When Laura and Will Wear bought their house in Granby, Massachusetts, three years ago, they were enticed by its idyllic site, peaceful neighborhood and convenient location. The home sits on three acres with sweeping views of the nearby Holyoke mountain range. In addition, it’s in the progressive “Five-College” area of western Massachusetts where they’d long dreamt of settling.
As the owners of Nest Products, a socially conscious business that makes children’s furniture from sustainable materials, the Wears wanted their home to reflect their green goals as well. While the home provides a delightful environment for the couple and their two young daughters—Lily, 6, and Holliday, 3—there is ample room for green improvements.
At 3,400 square feet, the 1953 home is larger than the Wears would have planned if designing new. The windows are inefficient, the bathrooms sport vinyl asbestos tiles and the existing fireplace creates an energy drain. The original homeowner spared no expense when building, but over the years he wasn’t able to keep up with home improvements. “When we moved in, we knew we would have to update throughout, but we underestimated the cost,” Laura says. “We’re now looking for the most cost-effective renovation solutions, while making our house more green in both form and function.”
The Wears have changed little besides the new kitchen and the stone patio they built when they moved in. However, the couple has discovered some unexpected green qualities—most of them specific to how they use their home. First, the location is a short commute from their business’ new warehouse, and the two work from a home office several days a week, further reducing their car use. Second, the home is situated on a small dead-end road with a cluster of homes nearby, so the children have nearby playmates and ride to school in a carpool.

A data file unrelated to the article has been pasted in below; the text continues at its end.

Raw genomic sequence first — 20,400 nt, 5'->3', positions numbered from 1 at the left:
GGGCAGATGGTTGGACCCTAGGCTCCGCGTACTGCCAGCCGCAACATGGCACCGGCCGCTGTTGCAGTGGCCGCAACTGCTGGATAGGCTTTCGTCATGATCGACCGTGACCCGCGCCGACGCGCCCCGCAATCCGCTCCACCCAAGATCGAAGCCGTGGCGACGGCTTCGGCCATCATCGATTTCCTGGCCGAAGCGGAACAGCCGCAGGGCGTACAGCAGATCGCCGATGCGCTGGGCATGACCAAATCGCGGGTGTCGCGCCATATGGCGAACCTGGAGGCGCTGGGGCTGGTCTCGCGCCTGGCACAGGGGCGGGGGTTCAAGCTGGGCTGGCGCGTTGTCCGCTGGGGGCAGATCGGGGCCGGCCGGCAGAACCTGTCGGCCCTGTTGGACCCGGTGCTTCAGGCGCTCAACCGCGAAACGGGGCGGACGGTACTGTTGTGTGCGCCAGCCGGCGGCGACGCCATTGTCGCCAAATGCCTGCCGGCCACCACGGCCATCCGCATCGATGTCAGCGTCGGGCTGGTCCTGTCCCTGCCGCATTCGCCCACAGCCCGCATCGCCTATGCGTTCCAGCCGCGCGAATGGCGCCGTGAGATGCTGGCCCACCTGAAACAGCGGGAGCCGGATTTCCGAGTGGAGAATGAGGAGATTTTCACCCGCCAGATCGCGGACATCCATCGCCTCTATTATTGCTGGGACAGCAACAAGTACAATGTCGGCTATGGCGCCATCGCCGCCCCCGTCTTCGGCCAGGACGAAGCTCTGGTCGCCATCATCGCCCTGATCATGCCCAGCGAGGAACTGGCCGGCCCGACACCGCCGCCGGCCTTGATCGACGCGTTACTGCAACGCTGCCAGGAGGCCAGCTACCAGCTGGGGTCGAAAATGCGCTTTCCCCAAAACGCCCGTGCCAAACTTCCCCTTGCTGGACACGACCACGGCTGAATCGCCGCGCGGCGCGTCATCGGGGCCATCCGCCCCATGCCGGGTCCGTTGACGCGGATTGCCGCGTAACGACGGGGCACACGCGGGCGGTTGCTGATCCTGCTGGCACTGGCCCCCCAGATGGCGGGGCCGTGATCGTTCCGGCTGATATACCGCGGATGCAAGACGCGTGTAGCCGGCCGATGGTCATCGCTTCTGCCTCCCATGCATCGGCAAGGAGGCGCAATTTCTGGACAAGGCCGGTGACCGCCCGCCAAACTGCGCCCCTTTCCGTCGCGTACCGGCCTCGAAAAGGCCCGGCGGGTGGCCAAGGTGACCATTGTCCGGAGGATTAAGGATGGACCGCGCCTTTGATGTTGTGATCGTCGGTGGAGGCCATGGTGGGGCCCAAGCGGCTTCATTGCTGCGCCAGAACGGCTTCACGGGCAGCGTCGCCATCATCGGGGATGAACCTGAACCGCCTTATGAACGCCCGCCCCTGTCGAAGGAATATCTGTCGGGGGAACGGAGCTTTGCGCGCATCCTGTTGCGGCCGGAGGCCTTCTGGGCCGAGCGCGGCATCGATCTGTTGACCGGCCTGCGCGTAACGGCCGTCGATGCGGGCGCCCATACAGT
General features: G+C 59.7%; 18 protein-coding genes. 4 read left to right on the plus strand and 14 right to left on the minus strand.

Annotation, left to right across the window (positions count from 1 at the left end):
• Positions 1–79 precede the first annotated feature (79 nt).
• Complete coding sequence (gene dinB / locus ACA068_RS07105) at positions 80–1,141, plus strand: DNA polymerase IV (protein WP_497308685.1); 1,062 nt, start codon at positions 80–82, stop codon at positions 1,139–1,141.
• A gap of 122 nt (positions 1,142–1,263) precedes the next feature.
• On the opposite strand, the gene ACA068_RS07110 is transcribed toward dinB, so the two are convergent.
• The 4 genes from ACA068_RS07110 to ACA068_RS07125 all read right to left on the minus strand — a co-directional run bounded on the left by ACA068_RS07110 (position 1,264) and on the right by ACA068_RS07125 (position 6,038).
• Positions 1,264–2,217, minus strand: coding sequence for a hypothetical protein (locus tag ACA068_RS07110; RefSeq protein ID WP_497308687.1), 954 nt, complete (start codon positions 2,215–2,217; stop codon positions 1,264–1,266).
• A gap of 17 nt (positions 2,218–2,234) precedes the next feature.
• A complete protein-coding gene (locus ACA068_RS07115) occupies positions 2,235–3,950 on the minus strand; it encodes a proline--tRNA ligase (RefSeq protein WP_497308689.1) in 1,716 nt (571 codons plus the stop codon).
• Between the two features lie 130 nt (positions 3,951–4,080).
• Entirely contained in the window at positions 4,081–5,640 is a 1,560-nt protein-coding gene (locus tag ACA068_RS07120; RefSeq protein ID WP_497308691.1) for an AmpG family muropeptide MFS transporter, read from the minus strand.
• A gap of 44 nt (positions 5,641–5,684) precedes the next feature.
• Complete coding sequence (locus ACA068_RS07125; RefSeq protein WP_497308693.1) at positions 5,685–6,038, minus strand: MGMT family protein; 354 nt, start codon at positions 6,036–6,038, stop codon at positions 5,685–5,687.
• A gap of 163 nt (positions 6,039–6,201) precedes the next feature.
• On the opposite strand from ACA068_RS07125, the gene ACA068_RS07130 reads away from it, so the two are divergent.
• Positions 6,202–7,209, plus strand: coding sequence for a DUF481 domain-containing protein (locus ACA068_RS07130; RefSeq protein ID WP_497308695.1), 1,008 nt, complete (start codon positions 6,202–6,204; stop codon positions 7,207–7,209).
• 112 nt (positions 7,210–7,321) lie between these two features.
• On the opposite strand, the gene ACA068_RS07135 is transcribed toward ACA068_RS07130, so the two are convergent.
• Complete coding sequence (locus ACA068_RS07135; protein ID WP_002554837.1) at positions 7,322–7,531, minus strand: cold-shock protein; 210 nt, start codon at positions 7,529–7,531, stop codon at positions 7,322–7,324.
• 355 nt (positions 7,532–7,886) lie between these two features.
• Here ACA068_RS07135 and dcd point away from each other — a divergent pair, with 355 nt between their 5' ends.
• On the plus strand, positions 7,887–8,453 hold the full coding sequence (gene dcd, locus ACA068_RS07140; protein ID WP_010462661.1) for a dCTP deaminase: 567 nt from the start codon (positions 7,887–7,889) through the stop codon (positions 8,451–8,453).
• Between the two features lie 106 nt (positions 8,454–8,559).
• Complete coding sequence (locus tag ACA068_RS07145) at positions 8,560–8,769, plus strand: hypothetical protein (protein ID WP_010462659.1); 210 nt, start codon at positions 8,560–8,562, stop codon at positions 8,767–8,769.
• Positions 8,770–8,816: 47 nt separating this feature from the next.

1. Woeful Windows
Problem: One main problem is that most of the home’s windows can’t be opened for natural ventilation. In the
bedrooms upstairs, only some windows are operable, and most of those are difficult to move. The second-floor windows are single glazed, so they lose excessive heat. Additionally, the home’s glazed doors are sticking and binding, making them a challenge to open.
Solutions: Replacing all windows with double-glazed, argon-filled, low-E glass will greatly improve the home’s energy performance. If operable windows are installed downstairs—especially the panoramic windows in the dining and living areas—fresh breezes can circulate throughout the house.
Installing an attic fan, which would draw cooler air in through the new windows, also would help lower summer temperatures in the upstairs rooms. In addition, the Wears should replace the glazed doors with more energy-efficient models that open easily.
Cost: Windows: $700 to $1,000 per window (installed), depending on quality. Choices range from doubleglazed, low-E, argon-filled models to expensive triple-glazed, insulatedfiberglass- frame model. Whole-house fan: $2,000 (installed).
2. The Chilly Fireplace
Problem: The two-sided fireplace that bridges the living and dining rooms draws cold air through the house and
up the flue. Because the fire is open to the living spaces, backdrafting can pull combustion gases into the living space, creating indoor air-quality problems.
Solution: The Wears plan to insert a high-efficiency wood-pellet stove within the fireplace, which will stop the cold air coming through the house. Pellet stoves burn more cleanly than traditional fireplaces, and they can be installed so they draw combustion air from outside the house into a sealed firebox.
Cost: Pellet stove: $4,500 (installed)
3. Poor Insulation
Problem: The Wears don’t know how much insulation is within the exterior walls. Given the home’s vintage, the